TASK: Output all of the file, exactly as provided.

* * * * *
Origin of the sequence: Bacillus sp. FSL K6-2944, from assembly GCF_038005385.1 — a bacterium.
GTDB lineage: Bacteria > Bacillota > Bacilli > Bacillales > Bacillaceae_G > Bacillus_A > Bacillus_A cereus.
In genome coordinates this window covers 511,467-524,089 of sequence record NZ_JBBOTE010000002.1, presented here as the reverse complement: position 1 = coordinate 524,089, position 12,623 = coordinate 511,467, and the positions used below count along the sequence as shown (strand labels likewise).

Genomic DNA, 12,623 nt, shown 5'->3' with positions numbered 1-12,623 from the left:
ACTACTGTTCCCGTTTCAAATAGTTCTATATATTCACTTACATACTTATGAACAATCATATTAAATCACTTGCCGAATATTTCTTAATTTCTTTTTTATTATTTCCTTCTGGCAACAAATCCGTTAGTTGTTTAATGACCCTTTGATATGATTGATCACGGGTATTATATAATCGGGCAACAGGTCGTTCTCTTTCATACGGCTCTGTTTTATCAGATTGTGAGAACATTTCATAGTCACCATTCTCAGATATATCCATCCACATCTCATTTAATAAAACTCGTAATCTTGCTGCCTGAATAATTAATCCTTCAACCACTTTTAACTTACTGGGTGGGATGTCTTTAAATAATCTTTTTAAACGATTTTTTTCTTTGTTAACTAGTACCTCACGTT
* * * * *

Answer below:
Origin of the sequence: Bacillus sp. FSL K6-2944, from assembly GCF_038005385.1 — a bacterium.
GTDB lineage: Bacteria > Bacillota > Bacilli > Bacillales > Bacillaceae_G > Bacillus_A > Bacillus_A cereus.
In genome coordinates this window covers 511,467-524,089 of sequence record NZ_JBBOTE010000002.1, presented here as the reverse complement: position 1 = coordinate 524,089, position 12,623 = coordinate 511,467, and the positions used below count along the sequence as shown (strand labels likewise).

Genomic DNA, 12,623 nt, shown 5'->3' with positions numbered 1-12,623 from the left:
ACTACTGTTCCCGTTTCAAATAGTTCTATATATTCACTTACATACTTATGAACAATCATATTAAATCACTTGCCGAATATTTCTTAATTTCTTTTTTATTATTTCCTTCTGGCAACAAATCCGTTAGTTGTTTAATGACCCTTTGATATGATTGATCACGGGTATTATATAATCGGGCAACAGGTCGTTCTCTTTCATACGGCTCTGTTTTATCAGATTGTGAGAACATTTCATAGTCACCATTCTCAGATATATCCATCCACATCTCATTTAATAAAACTCGTAATCTTGCTGCCTGAATAATTAATCCTTCAACCACTTTTAACTTACTGGGTGGGATGTCTTTAAATAATCTTTTTAAACGATTTTTTTCTTTGTTAACTAGTACCTCACGTT